ADVENT, DAY TEN
We often mistakenly think of discipline as something negative. Yet I love how Wikipedia describes discipline:
“The suppression of base desires, and is usually understood to be synonymous with self-control restraint and control. Discipline is when one uses reason to determine the best course of action regardless of one’s desires, which may be the opposite of excited. Virtuous behavior can be described as when one’s values are aligned with one’s aims: to do what one knows is best and to do it gladly.“
Discipline doesn’t come naturally. We must learn it.
Discipline is something we learn to do for ourselves to have a better life. We get up in the morning and go to work. We go to work so we can eat and have a nice home. We control what we eat so that we can maintain our health. We maintain our homes so they don’t deteriorate.
A child is kept safe through boundaries an adult lovingly imposes as a series of rewards and consequences. Employees are encouraged to improve work productivity as an employer gives rewards and incentives for making the company more profitable. The government has a system of rewards and consequences in the form of laws, to encourage peace and safety and discourage lawbreaking.
Because our motives are never purely selfless, no matter how hard we try, training in discipline is never perfectly carried out. Whether for ourselves, our children, our employees, or our citizens. Yet God’s training in and through discipline is always wrapped in his desire for our very best, fueled by his lavish unrelenting love for us! The one an imperfect shadow of the other.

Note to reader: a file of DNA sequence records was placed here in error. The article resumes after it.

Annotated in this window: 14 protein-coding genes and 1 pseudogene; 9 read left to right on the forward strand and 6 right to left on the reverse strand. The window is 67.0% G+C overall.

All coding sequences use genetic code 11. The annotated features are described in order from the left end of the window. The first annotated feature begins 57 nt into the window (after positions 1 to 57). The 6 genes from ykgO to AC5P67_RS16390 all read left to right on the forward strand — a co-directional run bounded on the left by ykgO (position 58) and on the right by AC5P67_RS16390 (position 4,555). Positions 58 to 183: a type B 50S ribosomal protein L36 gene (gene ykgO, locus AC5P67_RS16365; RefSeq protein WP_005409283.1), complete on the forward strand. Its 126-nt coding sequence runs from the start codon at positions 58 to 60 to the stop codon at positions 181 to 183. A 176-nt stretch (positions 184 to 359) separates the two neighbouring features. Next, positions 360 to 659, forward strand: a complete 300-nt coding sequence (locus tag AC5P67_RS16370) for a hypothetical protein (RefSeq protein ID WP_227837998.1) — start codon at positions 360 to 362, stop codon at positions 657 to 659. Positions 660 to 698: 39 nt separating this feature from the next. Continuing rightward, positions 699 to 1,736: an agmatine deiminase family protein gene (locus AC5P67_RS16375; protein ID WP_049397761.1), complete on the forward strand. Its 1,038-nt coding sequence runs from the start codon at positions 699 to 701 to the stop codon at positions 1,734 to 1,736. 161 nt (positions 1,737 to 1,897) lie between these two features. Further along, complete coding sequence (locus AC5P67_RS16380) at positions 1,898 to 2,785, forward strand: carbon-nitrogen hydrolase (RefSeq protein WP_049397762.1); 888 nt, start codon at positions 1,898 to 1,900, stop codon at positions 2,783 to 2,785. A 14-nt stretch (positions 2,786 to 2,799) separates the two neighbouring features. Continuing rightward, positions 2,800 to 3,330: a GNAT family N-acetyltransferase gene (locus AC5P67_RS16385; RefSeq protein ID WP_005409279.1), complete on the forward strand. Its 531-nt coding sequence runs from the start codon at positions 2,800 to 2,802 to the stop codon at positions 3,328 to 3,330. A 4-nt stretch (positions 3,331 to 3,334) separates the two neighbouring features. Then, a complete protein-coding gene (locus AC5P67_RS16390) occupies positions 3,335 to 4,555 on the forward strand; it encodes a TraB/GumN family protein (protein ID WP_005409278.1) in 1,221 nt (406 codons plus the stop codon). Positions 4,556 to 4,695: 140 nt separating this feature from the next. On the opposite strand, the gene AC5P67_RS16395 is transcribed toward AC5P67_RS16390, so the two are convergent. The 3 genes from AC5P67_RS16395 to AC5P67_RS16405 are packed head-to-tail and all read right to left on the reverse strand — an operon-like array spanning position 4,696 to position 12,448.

Hebrews 12:5,10-11 shares God’s heart:
5 And have you forgotten the encouraging words God spoke to you as his children? He said, “My child, don’t make light of the Lord’s discipline,and don’t give up when he corrects you…..
I used to think God was up there, just waiting for me to mess up so he could crack his whip and get me in shape. Now I realize his love is too lavish for that.
God’s heart could never allow anything his greatest love didn’t think necessary for my very best good.
When I remember his heart of uncompromising, incomprehensible, enduring, faithful love, I realize his discipline can never be to harm me, but to protect me from a greater harm I cannot yet see.
I John 4:16-19 says it extremely well:
16 We know how much God loves us, and we have put our trust in his love. (We can trust his love because he gave his Son to take our punishment and pay for our crimes against him when we went our own way. – my paraphrase from earlier in the passage.)
God is love, and all who live in love live in God, and God lives in them. 17 And as we live in God, our love grows more perfect. So we will not be afraid on the day of judgment, but we can face him with confidence because we live like Jesus here in this world.
18 Such love has no fear, because perfect love expels all fear. If we are afraid, it is for fear of punishment, and this shows that we have not fully experienced his perfect love. 19 We love each other because he loved us first.”
The key to understanding Jesus’ gift of discipline, is in seeing God’s heart. The only way we can ever see God’s heart is to stay close to his side, and bask in his love.
Jesus, when it comes to your discipline, I often misunderstand your heart. Help me to see you as you are, and not through my own spin. Help me to stay close by you, growing in relationship with you, so that I can know all you allow in my life comes from your greatest love for me. In Jesus’ name, amen.
With love and prayers,